Fix Your Kettlebell Get Up

In this video we give you solutions to fix some of the common mistakes we see when people are performing the kettlebell get up. We give tips to pack the shoulder correctly, high bridge, and how to “windshield wipe the leg for smooth transitions. Enjoy!

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Sunday, April 25th, 2010 Kettlebell Training, Videos

2 Comments to Fix Your Kettlebell Get Up

  1. Enjoyed the video, you explained very well the aspects of the get-up but I noticed when Doug was lying down and then sitting up, he externally rotated the right foot to allow room in the pelvis for mobility. My question is do you address patterning before technique? Do you teach the Get-up to your clients without allowing movement of the straight leg to externally rotate? This question is from a compensation and dysfunctional pattern development mindset. Thanks Chris

  2. Chris Brumley on November 2nd, 2012
  3. Chris,
    Thanks for the feedback and your observation. I definitely try my best to establish proper patterning and technique with myself and all of my clients. I looked over this video (which was shot over two years ago) and I looked over numerous TGU videos and scoured through my RKC material and funny enough none of the references addressed where the foot should be. I have good hib mobility, however I have tight adductors and I have always taught people during the TGU to place their posting food where they felt they could: get the most drive, be able to keep proper foot/leg/knee/hip alignment, find a space where they do not pronate, and also where they could high-bridge best. For me to achieve all of these things I need to have my leg out wider for a strong base and to keep alignment; I need to externally rotate my foot a bit. The same goes for squatting. I know many lifters who need to slightly externally rotate their feet to perform a successful squat. Whether this is the right thing to do from a dysfunctional standpoint or not time will tell for each person and I am not completely convinced that external rotation with proper alignment is necessarily a bad thing or not. I have been working a ton with my feet. I have had a major knee surgery on my right leg and it likes to externally rotate. When I stand straight toed the tibia feels torqued, however I do practice my hip and ankle mobility drills (ie Mobility WOD) with my toes straight. I am a work in progress and so are most people. What are your thoughts? Thanks Doug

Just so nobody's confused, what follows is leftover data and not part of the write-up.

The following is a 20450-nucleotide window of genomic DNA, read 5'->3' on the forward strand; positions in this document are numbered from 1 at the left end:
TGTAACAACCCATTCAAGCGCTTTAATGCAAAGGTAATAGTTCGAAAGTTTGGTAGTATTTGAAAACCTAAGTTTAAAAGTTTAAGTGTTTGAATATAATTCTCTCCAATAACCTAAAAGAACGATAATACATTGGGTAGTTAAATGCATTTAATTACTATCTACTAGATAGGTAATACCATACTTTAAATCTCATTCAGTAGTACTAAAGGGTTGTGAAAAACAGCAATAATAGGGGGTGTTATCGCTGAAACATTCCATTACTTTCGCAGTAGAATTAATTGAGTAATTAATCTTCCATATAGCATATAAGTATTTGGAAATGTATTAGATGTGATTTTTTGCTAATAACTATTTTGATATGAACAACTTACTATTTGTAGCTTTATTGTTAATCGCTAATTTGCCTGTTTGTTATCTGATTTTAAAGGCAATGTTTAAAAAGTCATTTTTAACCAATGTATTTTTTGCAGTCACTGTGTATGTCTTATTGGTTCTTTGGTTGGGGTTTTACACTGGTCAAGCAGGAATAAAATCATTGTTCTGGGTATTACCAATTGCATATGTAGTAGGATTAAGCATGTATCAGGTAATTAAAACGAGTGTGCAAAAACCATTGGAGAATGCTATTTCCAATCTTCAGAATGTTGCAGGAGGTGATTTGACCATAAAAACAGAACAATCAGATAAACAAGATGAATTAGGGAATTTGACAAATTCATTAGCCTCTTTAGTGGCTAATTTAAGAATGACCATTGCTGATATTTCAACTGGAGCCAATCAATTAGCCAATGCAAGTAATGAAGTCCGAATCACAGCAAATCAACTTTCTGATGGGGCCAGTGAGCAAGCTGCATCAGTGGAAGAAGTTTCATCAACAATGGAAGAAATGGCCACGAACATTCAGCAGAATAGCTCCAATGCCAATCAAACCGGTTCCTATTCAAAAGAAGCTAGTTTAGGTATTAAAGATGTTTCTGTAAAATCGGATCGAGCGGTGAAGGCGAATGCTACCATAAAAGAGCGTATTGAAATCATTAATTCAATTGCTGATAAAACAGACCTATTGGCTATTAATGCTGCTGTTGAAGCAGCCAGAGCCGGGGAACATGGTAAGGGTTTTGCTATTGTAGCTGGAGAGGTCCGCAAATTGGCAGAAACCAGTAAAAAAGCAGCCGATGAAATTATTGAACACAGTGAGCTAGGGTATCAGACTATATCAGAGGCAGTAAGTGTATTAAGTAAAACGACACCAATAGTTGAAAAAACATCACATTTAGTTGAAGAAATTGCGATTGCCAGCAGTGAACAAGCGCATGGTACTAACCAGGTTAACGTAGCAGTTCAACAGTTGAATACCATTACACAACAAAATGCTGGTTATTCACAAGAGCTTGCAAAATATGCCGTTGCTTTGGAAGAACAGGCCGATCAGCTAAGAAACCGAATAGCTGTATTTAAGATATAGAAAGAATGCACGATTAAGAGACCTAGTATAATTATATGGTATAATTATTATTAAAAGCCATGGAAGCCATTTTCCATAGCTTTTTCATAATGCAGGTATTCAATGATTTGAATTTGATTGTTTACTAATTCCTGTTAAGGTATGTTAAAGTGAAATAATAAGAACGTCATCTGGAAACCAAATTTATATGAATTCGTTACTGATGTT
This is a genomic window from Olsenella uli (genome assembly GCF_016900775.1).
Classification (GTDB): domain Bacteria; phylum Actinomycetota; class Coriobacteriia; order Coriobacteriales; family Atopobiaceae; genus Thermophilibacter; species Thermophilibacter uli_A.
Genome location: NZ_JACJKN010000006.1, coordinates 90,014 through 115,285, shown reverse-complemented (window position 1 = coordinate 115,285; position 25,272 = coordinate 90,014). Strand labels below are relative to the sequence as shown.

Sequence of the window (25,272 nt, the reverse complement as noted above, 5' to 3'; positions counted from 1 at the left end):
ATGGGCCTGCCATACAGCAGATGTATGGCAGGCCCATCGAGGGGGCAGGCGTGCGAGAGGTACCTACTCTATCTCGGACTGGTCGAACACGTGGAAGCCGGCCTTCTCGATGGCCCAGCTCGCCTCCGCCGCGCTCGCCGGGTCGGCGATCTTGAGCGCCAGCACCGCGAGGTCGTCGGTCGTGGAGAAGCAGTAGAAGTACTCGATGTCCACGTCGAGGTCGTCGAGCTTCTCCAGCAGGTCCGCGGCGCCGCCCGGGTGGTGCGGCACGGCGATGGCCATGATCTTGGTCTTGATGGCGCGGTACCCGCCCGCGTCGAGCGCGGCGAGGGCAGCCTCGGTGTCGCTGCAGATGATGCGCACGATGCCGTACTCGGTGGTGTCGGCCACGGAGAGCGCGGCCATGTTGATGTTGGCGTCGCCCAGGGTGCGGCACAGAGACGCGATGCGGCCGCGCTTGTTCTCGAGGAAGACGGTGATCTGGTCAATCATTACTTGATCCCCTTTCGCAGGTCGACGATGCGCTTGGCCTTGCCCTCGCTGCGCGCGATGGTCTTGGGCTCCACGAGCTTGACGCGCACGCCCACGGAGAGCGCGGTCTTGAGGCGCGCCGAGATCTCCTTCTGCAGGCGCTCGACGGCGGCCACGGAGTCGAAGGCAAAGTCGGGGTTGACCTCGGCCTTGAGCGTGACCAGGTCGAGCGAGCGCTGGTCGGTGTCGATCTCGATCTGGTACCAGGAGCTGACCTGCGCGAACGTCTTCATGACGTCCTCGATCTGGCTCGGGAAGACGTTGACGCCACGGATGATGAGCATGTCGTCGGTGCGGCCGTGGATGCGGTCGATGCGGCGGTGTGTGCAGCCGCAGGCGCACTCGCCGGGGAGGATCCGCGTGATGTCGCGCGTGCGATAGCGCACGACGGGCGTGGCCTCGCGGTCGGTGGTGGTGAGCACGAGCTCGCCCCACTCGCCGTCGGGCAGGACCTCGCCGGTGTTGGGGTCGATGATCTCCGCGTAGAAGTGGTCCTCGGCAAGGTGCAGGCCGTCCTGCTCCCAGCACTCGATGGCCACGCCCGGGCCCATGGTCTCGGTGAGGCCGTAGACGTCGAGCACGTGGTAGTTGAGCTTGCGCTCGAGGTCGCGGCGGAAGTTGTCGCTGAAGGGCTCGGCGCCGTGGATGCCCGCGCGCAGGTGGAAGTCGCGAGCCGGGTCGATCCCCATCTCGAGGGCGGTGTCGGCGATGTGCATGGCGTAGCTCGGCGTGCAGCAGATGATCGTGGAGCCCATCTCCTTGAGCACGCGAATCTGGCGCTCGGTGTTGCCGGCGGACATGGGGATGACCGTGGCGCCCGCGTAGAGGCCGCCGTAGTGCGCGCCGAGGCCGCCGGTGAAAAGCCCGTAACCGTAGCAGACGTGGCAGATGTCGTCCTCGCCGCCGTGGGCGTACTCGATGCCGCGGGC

4. Doug on November 3rd, 2012


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